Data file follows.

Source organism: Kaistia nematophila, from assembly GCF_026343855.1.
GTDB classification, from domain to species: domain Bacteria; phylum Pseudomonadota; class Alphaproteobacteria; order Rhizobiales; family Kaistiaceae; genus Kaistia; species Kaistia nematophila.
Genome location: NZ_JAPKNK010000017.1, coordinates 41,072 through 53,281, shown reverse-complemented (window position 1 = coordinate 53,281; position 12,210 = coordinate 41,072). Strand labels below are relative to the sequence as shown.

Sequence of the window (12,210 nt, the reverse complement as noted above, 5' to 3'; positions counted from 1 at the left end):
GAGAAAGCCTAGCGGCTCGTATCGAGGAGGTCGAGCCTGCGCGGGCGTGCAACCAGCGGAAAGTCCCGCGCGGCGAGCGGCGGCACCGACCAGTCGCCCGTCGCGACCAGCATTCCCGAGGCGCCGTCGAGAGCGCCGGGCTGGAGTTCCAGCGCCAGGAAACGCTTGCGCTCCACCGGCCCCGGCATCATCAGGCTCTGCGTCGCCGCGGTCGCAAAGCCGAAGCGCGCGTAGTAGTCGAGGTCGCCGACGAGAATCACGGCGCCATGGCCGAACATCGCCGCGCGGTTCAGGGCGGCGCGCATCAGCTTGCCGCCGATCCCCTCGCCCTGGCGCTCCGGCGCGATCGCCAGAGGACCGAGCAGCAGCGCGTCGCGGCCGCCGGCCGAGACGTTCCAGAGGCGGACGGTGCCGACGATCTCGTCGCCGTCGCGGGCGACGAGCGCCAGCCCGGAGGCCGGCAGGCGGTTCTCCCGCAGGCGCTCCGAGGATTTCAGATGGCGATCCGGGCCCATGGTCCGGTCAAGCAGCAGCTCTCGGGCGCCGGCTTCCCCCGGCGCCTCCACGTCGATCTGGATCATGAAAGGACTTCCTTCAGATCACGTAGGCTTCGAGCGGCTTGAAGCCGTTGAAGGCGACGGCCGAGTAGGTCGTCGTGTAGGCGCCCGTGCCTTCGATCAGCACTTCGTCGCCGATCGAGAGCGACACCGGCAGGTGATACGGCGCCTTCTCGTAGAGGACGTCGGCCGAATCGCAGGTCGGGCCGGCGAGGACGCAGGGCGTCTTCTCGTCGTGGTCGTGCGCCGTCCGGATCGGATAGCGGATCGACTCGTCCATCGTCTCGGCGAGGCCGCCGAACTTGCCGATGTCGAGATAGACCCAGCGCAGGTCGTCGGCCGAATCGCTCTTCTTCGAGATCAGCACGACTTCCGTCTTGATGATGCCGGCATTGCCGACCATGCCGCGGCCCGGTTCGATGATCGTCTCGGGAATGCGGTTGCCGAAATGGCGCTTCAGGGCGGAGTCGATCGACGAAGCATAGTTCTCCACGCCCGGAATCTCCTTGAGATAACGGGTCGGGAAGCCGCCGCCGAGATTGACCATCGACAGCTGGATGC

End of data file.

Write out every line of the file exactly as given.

Source organism: Kaistia nematophila, from assembly GCF_026343855.1.
GTDB classification, from domain to species: domain Bacteria; phylum Pseudomonadota; class Alphaproteobacteria; order Rhizobiales; family Kaistiaceae; genus Kaistia; species Kaistia nematophila.
Genome location: NZ_JAPKNK010000017.1, coordinates 41,072 through 53,281, shown reverse-complemented (window position 1 = coordinate 53,281; position 12,210 = coordinate 41,072). Strand labels below are relative to the sequence as shown.

Sequence of the window (12,210 nt, the reverse complement as noted above, 5' to 3'; positions counted from 1 at the left end):
GAGAAAGCCTAGCGGCTCGTATCGAGGAGGTCGAGCCTGCGCGGGCGTGCAACCAGCGGAAAGTCCCGCGCGGCGAGCGGCGGCACCGACCAGTCGCCCGTCGCGACCAGCATTCCCGAGGCGCCGTCGAGAGCGCCGGGCTGGAGTTCCAGCGCCAGGAAACGCTTGCGCTCCACCGGCCCCGGCATCATCAGGCTCTGCGTCGCCGCGGTCGCAAAGCCGAAGCGCGCGTAGTAGTCGAGGTCGCCGACGAGAATCACGGCGCCATGGCCGAACATCGCCGCGCGGTTCAGGGCGGCGCGCATCAGCTTGCCGCCGATCCCCTCGCCCTGGCGCTCCGGCGCGATCGCCAGAGGACCGAGCAGCAGCGCGTCGCGGCCGCCGGCCGAGACGTTCCAGAGGCGGACGGTGCCGACGATCTCGTCGCCGTCGCGGGCGACGAGCGCCAGCCCGGAGGCCGGCAGGCGGTTCTCCCGCAGGCGCTCCGAGGATTTCAGATGGCGATCCGGGCCCATGGTCCGGTCAAGCAGCAGCTCTCGGGCGCCGGCTTCCCCCGGCGCCTCCACGTCGATCTGGATCATGAAAGGACTTCCTTCAGATCACGTAGGCTTCGAGCGGCTTGAAGCCGTTGAAGGCGACGGCCGAGTAGGTCGTCGTGTAGGCGCCCGTGCCTTCGATCAGCACTTCGTCGCCGATCGAGAGCGACACCGGCAGGTGATACGGCGCCTTCTCGTAGAGGACGTCGGCCGAATCGCAGGTCGGGCCGGCGAGGACGCAGGGCGTCTTCTCGTCGTGGTCGTGCGCCGTCCGGATCGGATAGCGGATCGACTCGTCCATCGTCTCGGCGAGGCCGCCGAACTTGCCGATGTCGAGATAGACCCAGCGCAGGTCGTCGGCCGAATCGCTCTTCTTCGAGATCAGCACGACTTCCGTCTTGATGATGCCGGCATTGCCGACCATGCCGCGGCCCGGTTCGATGATCGTCTCGGGAATGCGGTTGCCGAAATGGCGCTTCAGGGCGGAGTCGATCGACGAAGCATAGTTCTCCACGCCCGGAATCTCCTTGAGATAACGGGTCGGGAAGCCGCCGCCGAGATTGACCATCGACAGCTGGATGC